WASHINGTON, DC—Mental healthcare providers in the military are not immune from developing compassion fatigue, experts said at the 2010 DoD/VA Suicide Prevention Conference held last month. “We are not immune from compassion fatigue by a long shot,” said Capt Joan Hunter, USPHS, RN, who is the director of psychological health for the National Guard Bureau.
Compassion fatigue has been defined by experts as the emotional residue or strain of exposure of working with patients recovering from traumatic events. Some warning signs of compassion fatigue can include irritability or anger, absenteeism, a decrease in performance, inattention to self-care, and conflicts with coworkers and peers, among other symptoms.
Compassion fatigue can lead to “burnout.” “It is a very, very complex situation when we are working with a servicemember and we are looking at the situation and saying, ‘you know what, you are having some post combat reaction, here are some things that you can do to take care of yourself.’ But, we don’t then do that for ourselves,” said J Elizabeth Perkins, PhD, director of Psychological Health for the Michigan National Guard.
Hunter said in the National Guard compassion fatigue has affected providers, chaplains, wing family program coordinators, and sexual assault and response coordinators, among others. It is an issue that is important to address to “protect” DoD and VA providers, she said. “Our counselors and our mental health providers are the best asset we have in DoD and in the VA, and I think it is our responsibility and our duty to protect them and provide them with the tools they need to get the job done,” she said.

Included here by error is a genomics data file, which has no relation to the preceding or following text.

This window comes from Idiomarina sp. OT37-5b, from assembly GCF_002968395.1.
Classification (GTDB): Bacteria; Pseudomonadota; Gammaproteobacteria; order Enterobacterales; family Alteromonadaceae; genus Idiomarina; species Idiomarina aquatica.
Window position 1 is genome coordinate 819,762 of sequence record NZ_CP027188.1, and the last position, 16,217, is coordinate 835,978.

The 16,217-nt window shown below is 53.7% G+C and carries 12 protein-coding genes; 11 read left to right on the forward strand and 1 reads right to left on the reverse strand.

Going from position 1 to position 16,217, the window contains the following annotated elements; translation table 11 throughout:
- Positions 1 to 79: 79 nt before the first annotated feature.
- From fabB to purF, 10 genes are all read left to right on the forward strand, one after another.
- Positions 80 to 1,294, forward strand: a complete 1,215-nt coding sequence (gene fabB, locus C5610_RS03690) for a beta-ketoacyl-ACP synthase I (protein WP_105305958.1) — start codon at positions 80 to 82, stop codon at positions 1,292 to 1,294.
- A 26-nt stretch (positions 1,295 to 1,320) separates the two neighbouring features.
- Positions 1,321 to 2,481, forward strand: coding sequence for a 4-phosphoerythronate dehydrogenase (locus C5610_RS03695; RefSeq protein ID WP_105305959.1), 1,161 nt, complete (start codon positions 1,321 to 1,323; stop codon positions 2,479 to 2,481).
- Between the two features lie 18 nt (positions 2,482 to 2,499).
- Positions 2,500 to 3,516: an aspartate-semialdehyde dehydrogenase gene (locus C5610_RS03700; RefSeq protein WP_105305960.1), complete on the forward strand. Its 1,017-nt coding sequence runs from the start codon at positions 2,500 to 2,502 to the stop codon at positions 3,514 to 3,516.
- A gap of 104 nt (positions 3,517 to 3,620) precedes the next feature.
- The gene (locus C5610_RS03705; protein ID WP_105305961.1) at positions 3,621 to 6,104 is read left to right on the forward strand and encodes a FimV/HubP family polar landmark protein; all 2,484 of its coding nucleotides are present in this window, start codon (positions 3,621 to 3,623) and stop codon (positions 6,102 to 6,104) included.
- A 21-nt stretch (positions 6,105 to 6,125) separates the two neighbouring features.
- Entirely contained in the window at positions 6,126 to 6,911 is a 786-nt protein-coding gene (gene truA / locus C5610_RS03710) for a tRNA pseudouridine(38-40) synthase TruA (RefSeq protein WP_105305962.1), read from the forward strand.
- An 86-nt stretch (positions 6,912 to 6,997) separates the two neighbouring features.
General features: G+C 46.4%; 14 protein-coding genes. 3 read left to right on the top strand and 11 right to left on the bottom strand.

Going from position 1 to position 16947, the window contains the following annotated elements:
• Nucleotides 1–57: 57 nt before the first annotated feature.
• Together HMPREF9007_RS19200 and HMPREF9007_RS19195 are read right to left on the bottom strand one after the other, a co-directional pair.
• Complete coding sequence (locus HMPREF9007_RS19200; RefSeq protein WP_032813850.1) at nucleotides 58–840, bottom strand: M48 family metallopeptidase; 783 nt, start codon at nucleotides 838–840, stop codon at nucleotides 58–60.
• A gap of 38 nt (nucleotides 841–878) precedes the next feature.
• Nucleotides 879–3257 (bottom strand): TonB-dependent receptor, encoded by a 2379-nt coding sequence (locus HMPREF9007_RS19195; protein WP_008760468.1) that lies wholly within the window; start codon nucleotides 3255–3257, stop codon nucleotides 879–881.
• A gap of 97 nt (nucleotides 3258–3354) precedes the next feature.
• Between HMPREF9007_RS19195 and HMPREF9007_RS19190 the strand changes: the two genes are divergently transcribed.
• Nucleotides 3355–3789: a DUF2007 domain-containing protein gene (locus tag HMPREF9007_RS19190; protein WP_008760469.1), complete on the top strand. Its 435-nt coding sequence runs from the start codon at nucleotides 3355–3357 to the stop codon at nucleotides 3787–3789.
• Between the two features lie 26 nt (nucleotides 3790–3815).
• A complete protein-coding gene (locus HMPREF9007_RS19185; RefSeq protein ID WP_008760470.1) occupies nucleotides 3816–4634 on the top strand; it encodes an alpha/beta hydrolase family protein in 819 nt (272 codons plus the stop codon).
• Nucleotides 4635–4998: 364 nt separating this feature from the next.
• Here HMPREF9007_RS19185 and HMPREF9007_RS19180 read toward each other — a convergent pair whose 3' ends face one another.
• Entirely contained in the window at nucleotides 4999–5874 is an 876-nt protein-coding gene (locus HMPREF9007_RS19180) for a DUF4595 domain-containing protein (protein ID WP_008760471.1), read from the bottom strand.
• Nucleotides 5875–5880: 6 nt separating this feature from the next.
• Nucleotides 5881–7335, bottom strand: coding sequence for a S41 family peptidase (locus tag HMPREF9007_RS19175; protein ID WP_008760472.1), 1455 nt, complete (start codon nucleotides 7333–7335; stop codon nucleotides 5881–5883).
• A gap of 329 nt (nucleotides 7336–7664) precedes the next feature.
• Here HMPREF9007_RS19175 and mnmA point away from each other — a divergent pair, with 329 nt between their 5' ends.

The Defense Centers of Excellence for Psychological Health and Traumatic Brain Injury is the perfect entity in DoD to help address compassion fatigue, said Hunter. “I would like to see DCoE research productivity formulas, I would like to see them develop guidelines–and I am talking about care for our providers. I’d like to see them look at best practices,” she said.
It is important that “downtime” is built into schedules for mental health care providers, according to Hunter, who noted that the literature emphasizes that, “supervisors and leaders have a responsibility to their workforce to make sure that they don’t overdo it,” she said.
Daily exercise, social support, healthy eating, sleep and relaxation habits are important in self care and building personal resiliency. In addition, strategies to combat compassion fatigue include meditation, journaling, deep breathing, “the importance of doing nothing,” and guided imagery, according to Perkins.
There are tools that can help providers measure how they are doing, such as the Professional Quality of Life Scale. Professional Quality of Life incorporates two aspects, the positive (compassion satisfaction) and the negative (compassion fatigue). “It consists of 30 questions related to characteristics experienced in the last 30 days,” said Perkins.
In addition, the Holmes-Rahe Life Stress Inventory can help measure stress experienced in the past year and the potential impact of that stress.
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